Real-time surveillance system in place for common ED presentations NO NR
Bed surge capacity per 1M pop 366.7 412.9
ICU beds per 1M pop 286.9 266.5
Burn unit beds per 1M pop 4.5 4.2
Verified burn centers per 1M pop 0.37802467 0.4
Physicians registered in ESAR-VHP per 1M pop NR 15.4
Nurses registered in ESAR-VHP per 1M pop NR 143.2
Behavioral health professionals registered in ESAR-VHP per 1M pop 36.4
Strike teams or medical assistance teams YES YES
Disaster training required for essential hospital/EMS personnel YES, YES NO
Percent of RNs that received emergency training 47.3 48.8

Medical Liability Environment

Title 2009
Report Card
Report Card
Lawyers per 10,000 pop 14.7 16.4
Lawyers per physician 0.7 0.7
Lawyers per emergency physician 12.2 12.3
ATRA judicial hellholes (2009 range 0 to -7/2014 range 2 to -6) 0 0
Malpractice award payments per 100,000 pop 2 3.2
Average malpractice award payments $218,124 $219,793
National Practitioner Databank reports per 1,000 physicians 20.7 37.1
Apology laws: Apology is inadmissible as evidence in a court of law YES
State has implemented a patient compensation fund NO NO
Number of insurers writing medical liability policies per 1,000 physicians 8.8 10.8
Average medical liability insurance premiums for primary care physicians $10,792 $10,630
Average medical liability insurance premiums for specialists $68,352 $66,554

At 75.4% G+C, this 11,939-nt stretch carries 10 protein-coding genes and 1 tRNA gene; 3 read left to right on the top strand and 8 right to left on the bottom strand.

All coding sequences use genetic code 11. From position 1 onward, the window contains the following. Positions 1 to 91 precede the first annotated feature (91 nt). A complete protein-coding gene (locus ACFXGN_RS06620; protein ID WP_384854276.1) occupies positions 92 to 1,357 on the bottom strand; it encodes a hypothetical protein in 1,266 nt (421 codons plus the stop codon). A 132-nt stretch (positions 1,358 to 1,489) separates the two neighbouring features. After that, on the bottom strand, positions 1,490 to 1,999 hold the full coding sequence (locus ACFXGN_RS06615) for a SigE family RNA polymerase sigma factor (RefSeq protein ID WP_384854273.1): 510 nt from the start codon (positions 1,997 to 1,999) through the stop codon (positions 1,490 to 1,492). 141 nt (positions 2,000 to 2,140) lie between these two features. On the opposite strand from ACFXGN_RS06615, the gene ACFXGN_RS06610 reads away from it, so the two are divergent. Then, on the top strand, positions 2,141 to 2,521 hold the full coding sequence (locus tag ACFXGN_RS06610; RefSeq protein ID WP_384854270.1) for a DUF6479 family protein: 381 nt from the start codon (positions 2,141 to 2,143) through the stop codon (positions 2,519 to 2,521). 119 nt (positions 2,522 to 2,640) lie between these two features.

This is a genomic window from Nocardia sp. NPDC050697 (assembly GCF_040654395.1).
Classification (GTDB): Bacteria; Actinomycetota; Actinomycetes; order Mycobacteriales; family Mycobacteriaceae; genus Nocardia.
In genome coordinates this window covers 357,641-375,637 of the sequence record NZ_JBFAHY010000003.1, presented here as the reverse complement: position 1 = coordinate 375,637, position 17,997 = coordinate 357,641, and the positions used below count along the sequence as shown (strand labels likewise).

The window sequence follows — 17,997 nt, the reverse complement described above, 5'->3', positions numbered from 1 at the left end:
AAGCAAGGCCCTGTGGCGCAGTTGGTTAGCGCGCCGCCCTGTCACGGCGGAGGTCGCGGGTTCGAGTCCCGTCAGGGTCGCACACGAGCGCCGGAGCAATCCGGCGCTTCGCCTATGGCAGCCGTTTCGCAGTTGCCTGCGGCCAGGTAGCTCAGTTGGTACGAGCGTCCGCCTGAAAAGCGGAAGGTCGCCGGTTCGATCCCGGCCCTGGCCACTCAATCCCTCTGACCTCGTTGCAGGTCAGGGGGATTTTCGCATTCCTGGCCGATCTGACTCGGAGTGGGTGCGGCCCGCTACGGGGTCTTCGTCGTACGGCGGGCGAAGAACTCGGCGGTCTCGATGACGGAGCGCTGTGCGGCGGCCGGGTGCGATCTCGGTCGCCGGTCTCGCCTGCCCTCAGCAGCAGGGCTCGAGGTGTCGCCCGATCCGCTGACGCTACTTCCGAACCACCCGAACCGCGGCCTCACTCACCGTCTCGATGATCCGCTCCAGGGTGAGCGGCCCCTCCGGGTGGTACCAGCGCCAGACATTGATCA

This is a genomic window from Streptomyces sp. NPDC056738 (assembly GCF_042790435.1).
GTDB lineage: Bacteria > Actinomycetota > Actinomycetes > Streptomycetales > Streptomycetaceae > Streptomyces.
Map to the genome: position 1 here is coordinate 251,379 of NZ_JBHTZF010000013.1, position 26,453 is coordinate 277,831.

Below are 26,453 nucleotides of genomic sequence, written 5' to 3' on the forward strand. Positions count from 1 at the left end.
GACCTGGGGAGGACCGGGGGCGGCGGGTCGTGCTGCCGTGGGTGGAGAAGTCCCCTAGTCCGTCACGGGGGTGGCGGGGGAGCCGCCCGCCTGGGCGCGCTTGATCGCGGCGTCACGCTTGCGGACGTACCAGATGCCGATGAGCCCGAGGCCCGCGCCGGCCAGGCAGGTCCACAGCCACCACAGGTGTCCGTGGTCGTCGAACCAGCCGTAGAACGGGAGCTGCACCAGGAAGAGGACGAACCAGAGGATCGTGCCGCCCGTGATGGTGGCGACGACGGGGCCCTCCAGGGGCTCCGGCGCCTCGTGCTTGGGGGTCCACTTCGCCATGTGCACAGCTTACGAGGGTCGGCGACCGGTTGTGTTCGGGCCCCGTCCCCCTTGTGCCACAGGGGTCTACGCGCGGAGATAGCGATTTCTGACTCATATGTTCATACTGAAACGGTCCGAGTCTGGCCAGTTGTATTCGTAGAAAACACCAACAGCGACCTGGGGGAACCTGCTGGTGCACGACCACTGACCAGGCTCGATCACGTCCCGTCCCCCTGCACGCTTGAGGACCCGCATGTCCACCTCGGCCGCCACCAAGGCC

Presence of pretrial screening panels VOLUNTARY MANDATORY
Pretrial screening panel's findings admissible as evidence NO NO
Periodic payments are: required, granted upon request, at court's discretion UPON REQUEST OR AGREEMENT OF PARTY(IES) UPON REQUEST
Medical liability cap on non-economic damages $350,001-500,000 $350,001-500,000
Additional liability protection for EMTALA-mandated emergency care NO YES
Joint and several liability abolished YES YES
Collateral Source Rule/Provides for Awards to be Offset YES
State provides for case certification NO NO
Expert witness required to be of the same specialty as the defendant NO NO
Expert witness must be licensed to practice medicine in the state NO NO

Public Health & Injury Prevention

Title 2009
Report Card
Report Card
Bicyclist fatalities per 100,000 cyclists 2.4
Pedestrian fatalities per 100,000 pedestrians 3.5
Percent of traffic fatalities alcohol-related 24 26
Percent of front occupants using restraints 86.8 89.2
Child safety seat/seat belt legislation - score out of a possible 10 points 6 6
Helmet use required for all motorcylce riders NO NO
Distracted driving legislation score - out of a possible 4 points 2
Graduated drivers' licenses legislation score -out of a possible 5 points 1